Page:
Distance learning (DL) brings exciting possibilities to our Taiwanese students, but also presents some challenges. Our classes have 42 students in them, so how can a distance learning teacher maximize the individual time with each student? Using some #edtech tools we found at EdSurge LA last summer, we decided to do our own version of a ‘flipped’ classroom.
In a typical BGL DL classroom, students either do independent Internet research or read iBooks with BGL-designed course content. The teacher will lead a whole-group interactive read-aloud of the latest chapter and then conduct a discussion related to the reading. At that point, the students do an activity that reinforces the content and allows them to practice English in an authentic setting.
A wonderful iPad app and web-based service called Zaption allowed us to flip this model.
Zaption is an online video service that allows you to add question elements into/onto/adjacent to the video. Before Zaption, I would read the chapter with the class and ask individual students comprehension or discussion questions. Obviously I could not get to all 42 students in any given class. Now, I can record the reading and embed questions directly into the video. I can use the Zaption interface to group my students as a class and collect their answers.
Below is an excerpt from the first Zaption lesson we did. Notice that you can ask short answer questions as well as group discussion questions (at the end of the clip):
Here is what some of the analytics look like after students complete the video:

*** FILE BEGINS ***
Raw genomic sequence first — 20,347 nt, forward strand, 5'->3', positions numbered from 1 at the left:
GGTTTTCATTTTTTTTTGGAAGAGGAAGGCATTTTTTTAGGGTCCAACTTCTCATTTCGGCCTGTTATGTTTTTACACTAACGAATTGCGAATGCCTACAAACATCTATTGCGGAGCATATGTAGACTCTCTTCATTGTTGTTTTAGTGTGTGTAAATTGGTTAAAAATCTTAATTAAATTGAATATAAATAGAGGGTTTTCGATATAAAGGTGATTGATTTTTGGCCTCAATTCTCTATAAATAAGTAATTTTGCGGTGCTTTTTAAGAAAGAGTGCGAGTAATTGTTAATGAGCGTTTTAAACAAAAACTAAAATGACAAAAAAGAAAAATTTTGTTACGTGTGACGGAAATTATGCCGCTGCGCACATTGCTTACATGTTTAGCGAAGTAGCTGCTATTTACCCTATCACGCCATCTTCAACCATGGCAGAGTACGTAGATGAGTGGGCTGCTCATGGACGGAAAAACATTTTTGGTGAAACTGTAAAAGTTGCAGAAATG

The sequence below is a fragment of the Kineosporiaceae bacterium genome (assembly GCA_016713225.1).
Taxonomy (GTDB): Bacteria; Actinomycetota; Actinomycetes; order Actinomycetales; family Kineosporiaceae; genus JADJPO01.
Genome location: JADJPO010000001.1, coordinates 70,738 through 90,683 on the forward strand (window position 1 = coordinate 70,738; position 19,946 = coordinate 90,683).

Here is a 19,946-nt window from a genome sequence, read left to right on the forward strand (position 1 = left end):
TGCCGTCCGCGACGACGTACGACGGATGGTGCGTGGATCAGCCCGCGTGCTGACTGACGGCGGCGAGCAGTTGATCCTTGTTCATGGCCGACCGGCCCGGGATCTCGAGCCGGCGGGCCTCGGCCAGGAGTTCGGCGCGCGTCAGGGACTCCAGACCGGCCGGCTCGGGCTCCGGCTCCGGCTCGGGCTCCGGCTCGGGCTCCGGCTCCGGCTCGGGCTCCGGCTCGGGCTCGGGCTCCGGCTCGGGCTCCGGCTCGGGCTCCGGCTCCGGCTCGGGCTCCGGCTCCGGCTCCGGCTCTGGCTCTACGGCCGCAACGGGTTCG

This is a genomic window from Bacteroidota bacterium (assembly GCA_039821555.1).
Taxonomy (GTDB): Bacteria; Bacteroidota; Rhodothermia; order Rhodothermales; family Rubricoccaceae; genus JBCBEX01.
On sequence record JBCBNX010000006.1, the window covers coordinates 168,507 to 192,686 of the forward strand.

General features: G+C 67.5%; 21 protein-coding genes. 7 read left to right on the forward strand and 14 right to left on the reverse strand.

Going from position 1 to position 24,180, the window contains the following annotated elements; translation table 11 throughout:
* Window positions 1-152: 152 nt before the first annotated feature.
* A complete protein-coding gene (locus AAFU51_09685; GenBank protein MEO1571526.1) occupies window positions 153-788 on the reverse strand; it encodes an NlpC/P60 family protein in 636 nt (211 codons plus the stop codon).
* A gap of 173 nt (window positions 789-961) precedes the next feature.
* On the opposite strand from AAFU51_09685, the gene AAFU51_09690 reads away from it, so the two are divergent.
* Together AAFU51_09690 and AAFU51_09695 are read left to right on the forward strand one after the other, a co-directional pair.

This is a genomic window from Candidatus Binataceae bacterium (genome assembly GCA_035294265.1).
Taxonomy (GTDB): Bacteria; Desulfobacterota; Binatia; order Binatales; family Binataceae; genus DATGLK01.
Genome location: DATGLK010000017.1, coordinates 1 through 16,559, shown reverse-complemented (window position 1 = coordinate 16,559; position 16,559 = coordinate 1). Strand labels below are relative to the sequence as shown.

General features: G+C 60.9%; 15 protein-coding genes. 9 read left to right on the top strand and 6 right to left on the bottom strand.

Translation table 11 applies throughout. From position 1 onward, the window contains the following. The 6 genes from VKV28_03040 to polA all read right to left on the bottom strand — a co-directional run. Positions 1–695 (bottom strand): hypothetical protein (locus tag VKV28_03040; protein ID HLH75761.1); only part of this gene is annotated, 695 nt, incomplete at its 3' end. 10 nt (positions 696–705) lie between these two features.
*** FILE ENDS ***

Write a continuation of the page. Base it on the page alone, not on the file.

When the students finish with the Zaption, they use the Quizlet app to practice vocabulary words from that unit or from previous chapters:
So what is the other half of the class doing? They meet with me (the teacher) through an app called Zoom. Zoom is like a group FaceTime, except that I can also mute individual students, control who is on the main screen, share my screen and record the video (among other features). Now, I am effectively teaching 21 students rather than 42. I can answer more questions, speak to more students and better facilitate the discussion. After we meet on Zoom we may end the meeting so they can work on individual work, we may break off into groups, or I may meet with them one-on-one to discuss their work.
One of the biggest challenges of a distance learning teacher is how to engage ALL your students when you are not in the room with them. By flipping our classroom we cut the number of students we are interacting with in a “whole group” by half. Furthermore, the 21 students who are on their iPad using Zaption are required to respond to all the questions and thus I am able to collect meaningful data during every flipped period. Most importantly, the students LOVE this. Our kids like to be challenged and this allows us to use all 40 minutes of class time VERY efficiently.
How do you flip your classroom? Leave your ideas in the comments section.